"Every night, in town centres, hospitals and police stations across the country, people have to cope with the consequences of alcohol abuse."
The Prime Minister today met doctors, nurses, paramedics and local police on a visit to a hospital in the North East to highlight the cost of alcohol to the NHS.
Figures today show an ever-growing bill to the NHS which currently stands at £2.7bn a year, including £1bn on accident and emergency services. £2.7bn equates to £90 for every taxpayer. This is part of a wider cost to society from alcohol of between £17 billion and £22 billion per annum.
In 2010/11 alone there were 200,000 hospital admissions with a primary alcohol-related diagnosis, 40 per cent higher than in 2002/03. The number of patients admitted with acute intoxification has more than doubled to 18,500 since 2002/03.
Ahead of the visit the Prime Minister said:
Every night, in town centres, hospitals and police stations across the country, people have to cope with the consequences of alcohol abuse. And the problem is getting worse. Over the last decade we’ve seen a frightening growth in the number of people - many under-age - who think it’s acceptable for people to get drunk in public in ways that wreck lives, spread fear and increase crime.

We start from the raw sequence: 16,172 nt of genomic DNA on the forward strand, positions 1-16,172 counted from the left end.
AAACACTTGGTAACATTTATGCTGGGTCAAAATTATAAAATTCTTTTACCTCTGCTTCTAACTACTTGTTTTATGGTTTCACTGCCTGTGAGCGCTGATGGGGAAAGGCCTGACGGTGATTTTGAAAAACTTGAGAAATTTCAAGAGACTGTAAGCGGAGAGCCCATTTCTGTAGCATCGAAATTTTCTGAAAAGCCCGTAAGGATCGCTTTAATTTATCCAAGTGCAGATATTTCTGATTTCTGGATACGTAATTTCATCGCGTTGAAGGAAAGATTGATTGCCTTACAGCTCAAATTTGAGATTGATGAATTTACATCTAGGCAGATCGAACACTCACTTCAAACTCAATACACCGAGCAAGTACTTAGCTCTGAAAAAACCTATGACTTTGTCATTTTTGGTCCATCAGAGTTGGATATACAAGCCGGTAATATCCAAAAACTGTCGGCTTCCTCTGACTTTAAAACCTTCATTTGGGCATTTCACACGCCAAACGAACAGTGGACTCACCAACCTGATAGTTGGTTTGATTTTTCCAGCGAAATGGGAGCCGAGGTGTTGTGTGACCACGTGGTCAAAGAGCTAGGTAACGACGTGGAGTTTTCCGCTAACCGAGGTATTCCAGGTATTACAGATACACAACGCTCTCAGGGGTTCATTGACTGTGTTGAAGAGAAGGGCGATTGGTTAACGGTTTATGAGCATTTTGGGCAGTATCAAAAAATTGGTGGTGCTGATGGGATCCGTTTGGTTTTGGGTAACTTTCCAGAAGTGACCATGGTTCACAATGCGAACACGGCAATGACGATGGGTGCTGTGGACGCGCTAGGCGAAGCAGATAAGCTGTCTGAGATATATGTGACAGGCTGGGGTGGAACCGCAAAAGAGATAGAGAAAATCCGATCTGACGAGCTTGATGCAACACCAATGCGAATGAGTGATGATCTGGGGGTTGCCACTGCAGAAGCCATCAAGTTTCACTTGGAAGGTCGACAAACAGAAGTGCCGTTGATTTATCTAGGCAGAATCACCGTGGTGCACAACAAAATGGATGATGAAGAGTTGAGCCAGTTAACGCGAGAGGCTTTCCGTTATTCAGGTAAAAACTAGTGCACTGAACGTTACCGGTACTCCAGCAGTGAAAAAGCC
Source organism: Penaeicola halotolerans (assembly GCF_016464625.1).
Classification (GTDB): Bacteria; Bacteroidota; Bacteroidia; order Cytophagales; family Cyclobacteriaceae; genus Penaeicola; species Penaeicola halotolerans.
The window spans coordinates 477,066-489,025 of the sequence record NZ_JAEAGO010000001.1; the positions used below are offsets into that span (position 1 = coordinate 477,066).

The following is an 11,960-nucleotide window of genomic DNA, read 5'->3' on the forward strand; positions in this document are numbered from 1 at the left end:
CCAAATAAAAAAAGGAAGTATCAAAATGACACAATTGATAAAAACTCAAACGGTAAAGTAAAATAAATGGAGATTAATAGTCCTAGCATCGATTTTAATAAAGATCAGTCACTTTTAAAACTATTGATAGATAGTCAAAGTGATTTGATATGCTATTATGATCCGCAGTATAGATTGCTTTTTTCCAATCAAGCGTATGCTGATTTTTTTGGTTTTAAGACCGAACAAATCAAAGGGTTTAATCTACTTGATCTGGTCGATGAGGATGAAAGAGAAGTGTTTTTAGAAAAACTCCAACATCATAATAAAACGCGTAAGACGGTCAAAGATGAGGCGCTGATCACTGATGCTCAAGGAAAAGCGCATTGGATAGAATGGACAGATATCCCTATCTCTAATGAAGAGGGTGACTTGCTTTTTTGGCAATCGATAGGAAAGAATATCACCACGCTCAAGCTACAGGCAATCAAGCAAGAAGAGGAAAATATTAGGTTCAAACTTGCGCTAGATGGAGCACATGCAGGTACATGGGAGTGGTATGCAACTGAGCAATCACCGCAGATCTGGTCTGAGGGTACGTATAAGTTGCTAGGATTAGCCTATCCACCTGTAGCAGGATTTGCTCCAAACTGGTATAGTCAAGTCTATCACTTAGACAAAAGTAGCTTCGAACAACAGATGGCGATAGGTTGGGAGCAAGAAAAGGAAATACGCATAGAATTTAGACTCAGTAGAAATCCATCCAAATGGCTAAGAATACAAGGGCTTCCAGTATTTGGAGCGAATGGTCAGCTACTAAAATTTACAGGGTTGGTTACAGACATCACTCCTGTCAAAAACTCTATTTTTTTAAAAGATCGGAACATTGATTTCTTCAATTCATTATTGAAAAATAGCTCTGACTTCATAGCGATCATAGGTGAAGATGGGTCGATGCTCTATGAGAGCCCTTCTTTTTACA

This is one of the scandals of our society and I am determined to deal with it. As figures today show the NHS is having to pick up an ever-growing bill - £2.7bn a year, including £1bn on accident and emergency services alone. That’s money we have to spend because of the reckless behaviour of an irresponsible minority.
Across the country local hospitals, ambulance crews and the police are rising to the challenge. We must help them to do so and will be setting out how through the forthcoming Alcohol Strategy. Whether it’s the police officers in A&E that have been deployed in some hospitals, the booze buses in Soho and Norwich, or the Drunk Tanks used abroad, we need innovative solutions to confront the rising tide of unacceptable behaviour.
This isn’t just about more rules and regulation. It’s about responsibility and a sense of respect for others. This is an area where the drinks industry, supermarkets, pubs and clubs need to work with government so that responsible drinking becomes a reality and not just a slogan.